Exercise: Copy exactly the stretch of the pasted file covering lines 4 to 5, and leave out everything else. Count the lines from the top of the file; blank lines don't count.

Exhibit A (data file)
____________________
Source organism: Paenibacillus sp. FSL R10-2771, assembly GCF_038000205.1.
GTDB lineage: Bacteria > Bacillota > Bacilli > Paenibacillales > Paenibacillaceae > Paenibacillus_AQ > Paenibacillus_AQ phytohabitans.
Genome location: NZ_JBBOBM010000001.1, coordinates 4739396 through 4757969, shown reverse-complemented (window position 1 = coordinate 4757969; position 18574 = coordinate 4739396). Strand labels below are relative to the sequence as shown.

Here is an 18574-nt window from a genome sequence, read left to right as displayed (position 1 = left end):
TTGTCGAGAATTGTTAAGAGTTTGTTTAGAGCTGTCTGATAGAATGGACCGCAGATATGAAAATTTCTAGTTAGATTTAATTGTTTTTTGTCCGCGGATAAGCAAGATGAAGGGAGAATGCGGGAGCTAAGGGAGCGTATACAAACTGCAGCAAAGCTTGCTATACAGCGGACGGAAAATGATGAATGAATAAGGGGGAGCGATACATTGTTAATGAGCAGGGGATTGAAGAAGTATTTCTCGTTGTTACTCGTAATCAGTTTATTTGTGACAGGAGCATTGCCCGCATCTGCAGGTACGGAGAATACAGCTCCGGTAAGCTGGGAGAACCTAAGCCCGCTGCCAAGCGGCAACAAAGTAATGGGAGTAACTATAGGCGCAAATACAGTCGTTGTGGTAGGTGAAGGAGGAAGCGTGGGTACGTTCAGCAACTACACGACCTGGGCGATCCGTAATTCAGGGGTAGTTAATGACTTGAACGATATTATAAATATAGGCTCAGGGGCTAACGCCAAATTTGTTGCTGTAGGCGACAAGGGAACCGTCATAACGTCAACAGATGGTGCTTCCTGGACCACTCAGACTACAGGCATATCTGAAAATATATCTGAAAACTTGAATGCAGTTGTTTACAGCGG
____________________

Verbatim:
Here is an 18574-nt window from a genome sequence, read left to right as displayed (position 1 = left end):
TTGTCGAGAATTGTTAAGAGTTTGTTTAGAGCTGTCTGATAGAATGGACCGCAGATATGAAAATTTCTAGTTAGATTTAATTGTTTTTTGTCCGCGGATAAGCAAGATGAAGGGAGAATGCGGGAGCTAAGGGAGCGTATACAAACTGCAGCAAAGCTTGCTATACAGCGGACGGAAAATGATGAATGAATAAGGGGGAGCGATACATTGTTAATGAGCAGGGGATTGAAGAAGTATTTCTCGTTGTTACTCGTAATCAGTTTATTTGTGACAGGAGCATTGCCCGCATCTGCAGGTACGGAGAATACAGCTCCGGTAAGCTGGGAGAACCTAAGCCCGCTGCCAAGCGGCAACAAAGTAATGGGAGTAACTATAGGCGCAAATACAGTCGTTGTGGTAGGTGAAGGAGGAAGCGTGGGTACGTTCAGCAACTACACGACCTGGGCGATCCGTAATTCAGGGGTAGTTAATGACTTGAACGATATTATAAATATAGGCTCAGGGGCTAACGCCAAATTTGTTGCTGTAGGCGACAAGGGAACCGTCATAACGTCAACAGATGGTGCTTCCTGGACCACTCAGACTACAGGCATATCTGAAAATATATCTGAAAACTTGAATGCAGTTGTTTACAGCGG